• This can be definitely the general answer. All of the derivatives of the functions in the above counter examples are not uniformly continuous. As far as I know, there is no more general theorem than Barbalat's lemma. The lemma does not assume that the limit $\lim_{t \to \infty} f'(t)$ exists as well. – Jae Young Lee Nov 17 '15 at 16:46
• This answer addresses the spirit of the question although it is not the answer in the strict sense. – deps_stats Dec 6 '19 at 22:50

Because all counterxamples given here are oscillating, perhaps someone might wonder whether the proposition is true if we require the funcion to be monotonic. The answer is still no. Simply consider the inverse of the function, monotonic on $$(0,\infty)$$, given here $$f(x)=\frac{1}{x}+\sin\left(\frac{1}{x}\right)$$.

Also: consider the cumulative distribution function corresponding to a probability density function that has no limit as $$x\to +\infty$$. For example, the integral of the density constructed here. Or, using the same idea with a Cauchy distribution we get other example:

$$F(x)= \frac{2}{\pi}\sum_{k=1}^\infty \frac{\tan^{-1}\left((x-k) \pi 2^k\right)}{2^k}$$ This tends to $$1$$, but its derivative $$f(x)=F'(x)= 2 \sum_{k=1}^\infty (\pi^2 2^{2k} (x-k)^2 +1)^{-1}$$ has no limit, because $$f(n)>2$$ $$\forall n \in \mathbb{N}$$. • Your first counterexample is invalid, since $\lim\limits_{x \to +\infty}f'(x)=\lim\limits_{x \to +\infty}-\frac{1}{x^2}\left(\cos\frac{1}{x}+1\right)=0.$ – mengdie1982 Nov 16 '19 at 20:38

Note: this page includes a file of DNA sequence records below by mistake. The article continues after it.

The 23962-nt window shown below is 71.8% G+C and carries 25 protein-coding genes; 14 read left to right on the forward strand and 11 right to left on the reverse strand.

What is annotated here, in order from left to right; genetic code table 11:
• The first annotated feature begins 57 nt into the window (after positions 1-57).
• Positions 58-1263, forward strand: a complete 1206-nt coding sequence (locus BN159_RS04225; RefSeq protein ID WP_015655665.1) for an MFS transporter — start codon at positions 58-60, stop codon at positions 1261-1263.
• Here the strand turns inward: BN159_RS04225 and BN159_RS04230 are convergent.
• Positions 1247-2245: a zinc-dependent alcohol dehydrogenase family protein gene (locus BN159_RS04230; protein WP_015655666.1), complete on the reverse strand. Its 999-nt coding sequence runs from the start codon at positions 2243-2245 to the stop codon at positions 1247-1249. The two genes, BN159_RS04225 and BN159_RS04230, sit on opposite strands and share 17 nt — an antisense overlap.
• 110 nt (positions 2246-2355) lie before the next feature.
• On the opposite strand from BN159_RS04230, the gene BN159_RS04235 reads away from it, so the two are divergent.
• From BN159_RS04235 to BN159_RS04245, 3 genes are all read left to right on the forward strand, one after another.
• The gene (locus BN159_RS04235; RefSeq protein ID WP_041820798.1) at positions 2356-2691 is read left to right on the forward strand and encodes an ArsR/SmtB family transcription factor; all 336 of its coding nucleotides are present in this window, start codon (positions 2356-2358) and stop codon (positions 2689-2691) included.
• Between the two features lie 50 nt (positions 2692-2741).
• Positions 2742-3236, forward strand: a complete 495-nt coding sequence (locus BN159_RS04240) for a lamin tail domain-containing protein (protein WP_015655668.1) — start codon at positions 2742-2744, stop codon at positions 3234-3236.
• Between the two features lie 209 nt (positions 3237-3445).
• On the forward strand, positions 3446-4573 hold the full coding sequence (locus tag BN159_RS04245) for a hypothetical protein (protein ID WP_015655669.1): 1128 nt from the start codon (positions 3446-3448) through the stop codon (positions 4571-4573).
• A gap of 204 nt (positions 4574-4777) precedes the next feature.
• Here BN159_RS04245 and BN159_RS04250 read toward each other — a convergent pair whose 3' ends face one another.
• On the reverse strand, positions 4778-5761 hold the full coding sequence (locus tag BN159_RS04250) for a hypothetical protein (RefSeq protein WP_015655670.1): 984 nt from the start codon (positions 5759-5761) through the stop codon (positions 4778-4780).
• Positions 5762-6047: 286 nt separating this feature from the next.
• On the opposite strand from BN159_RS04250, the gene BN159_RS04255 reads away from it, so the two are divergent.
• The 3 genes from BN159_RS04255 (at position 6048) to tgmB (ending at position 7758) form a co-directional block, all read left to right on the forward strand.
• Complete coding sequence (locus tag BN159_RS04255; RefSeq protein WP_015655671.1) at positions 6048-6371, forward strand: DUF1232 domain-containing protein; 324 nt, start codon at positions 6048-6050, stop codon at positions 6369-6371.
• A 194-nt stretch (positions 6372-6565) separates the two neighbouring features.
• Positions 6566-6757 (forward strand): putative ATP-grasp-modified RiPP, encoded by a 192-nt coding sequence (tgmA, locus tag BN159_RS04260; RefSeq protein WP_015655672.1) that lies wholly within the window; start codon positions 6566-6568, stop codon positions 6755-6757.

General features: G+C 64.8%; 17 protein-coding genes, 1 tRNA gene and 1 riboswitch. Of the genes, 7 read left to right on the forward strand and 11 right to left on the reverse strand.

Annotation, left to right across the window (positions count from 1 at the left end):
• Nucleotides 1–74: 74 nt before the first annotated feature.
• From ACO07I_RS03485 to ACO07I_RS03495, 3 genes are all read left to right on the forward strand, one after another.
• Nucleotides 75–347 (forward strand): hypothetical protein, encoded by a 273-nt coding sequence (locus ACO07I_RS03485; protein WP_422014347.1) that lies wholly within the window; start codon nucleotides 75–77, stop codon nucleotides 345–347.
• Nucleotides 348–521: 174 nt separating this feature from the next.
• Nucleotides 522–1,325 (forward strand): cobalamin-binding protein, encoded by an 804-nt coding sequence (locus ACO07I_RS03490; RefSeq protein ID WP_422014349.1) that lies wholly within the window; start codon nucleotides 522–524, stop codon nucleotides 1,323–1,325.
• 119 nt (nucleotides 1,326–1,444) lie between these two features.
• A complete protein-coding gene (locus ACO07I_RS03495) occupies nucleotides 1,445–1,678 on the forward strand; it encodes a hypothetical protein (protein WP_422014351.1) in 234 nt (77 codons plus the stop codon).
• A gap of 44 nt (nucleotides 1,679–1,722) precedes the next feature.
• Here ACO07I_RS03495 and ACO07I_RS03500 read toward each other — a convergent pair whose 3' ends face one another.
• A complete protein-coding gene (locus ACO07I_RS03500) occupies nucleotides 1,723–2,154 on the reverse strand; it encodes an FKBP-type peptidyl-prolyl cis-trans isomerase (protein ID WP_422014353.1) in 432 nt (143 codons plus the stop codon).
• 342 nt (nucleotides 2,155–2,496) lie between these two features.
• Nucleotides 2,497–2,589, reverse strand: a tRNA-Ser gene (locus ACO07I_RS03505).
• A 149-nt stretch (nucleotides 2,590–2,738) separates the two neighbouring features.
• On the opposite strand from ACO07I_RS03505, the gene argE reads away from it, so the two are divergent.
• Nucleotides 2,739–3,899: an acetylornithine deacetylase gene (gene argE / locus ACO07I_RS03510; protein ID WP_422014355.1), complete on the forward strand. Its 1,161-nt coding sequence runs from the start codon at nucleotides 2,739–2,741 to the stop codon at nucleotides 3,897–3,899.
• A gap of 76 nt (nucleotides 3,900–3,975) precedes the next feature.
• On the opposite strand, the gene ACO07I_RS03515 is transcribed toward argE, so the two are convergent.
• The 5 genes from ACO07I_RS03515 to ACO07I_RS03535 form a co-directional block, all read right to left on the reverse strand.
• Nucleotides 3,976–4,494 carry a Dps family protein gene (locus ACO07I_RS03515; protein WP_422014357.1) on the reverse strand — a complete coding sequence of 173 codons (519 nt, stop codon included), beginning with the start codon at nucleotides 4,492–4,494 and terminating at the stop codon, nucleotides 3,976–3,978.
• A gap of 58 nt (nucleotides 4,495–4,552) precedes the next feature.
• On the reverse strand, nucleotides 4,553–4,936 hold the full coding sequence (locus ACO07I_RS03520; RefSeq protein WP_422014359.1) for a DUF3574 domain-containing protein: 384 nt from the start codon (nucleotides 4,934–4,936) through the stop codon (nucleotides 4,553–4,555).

• @mengdie1982 I don't think so. See the graph here math.stackexchange.com/questions/1863341/… – leonbloy Nov 16 '19 at 21:23
• Sir，this is just a product of an infinitesimal and a bounded variable，so it tends to zero. Don't depend on the intuition too much. – mengdie1982 Nov 17 '19 at 7:38
• @mengdie1982 You are right in that (I misread what you wrote), but the example does not refer to $f(x)$ but to its inverse. – leonbloy Nov 18 '19 at 1:50

Let a function oscillate between $y=1/x$ and $y=-1/x$ in such a way that it's slope oscillates between $1$ and $-1$. Draw the picture. It's easy to see that such functions exist. Then the function approaches $0$ but the slope doesn't approach anything.

One could ask: If the derivative also has a limit, must it be $0$? And there, I think, the answer is "yes".

• Agree with the last line. If the limit of the derivative is (wlog) $a>0$, then from some point on, $f'(x)>a/2$ always. Together with the assumption that $f$ has a limit, this easily leads to a violation of the mean value theorem. – hmakholm left over Monica Jun 23 '12 at 17:51

Not true. Here's how to construct a counterexample:

Let $f$ be a smooth function which satisfies the following:

1. $f$ is zero everywhere except on intervals of the form $$\left(n-\frac{1}{2n},n+\frac{1}{2n}\right), n \in \mathbb{N}$$
2. On those intervals, smoothly rise from zero until $f(n)=\frac{1}{n}$, then fall back to zero.
3. You can find the average slope on the interval $(n-\frac{1}{2n},n)$ is 2, and so by the Mean Value Theorem, this slope will be achieved on that interval.

Therefore, $f'(x)$ will not have limit zero since it will reach as high as 2 near each positive integer.

Addendum: interchanging limits is usually quite dangerous business. The most important theorems in real analysis involve, at their core, special situations under which we are allowed to interchange limits.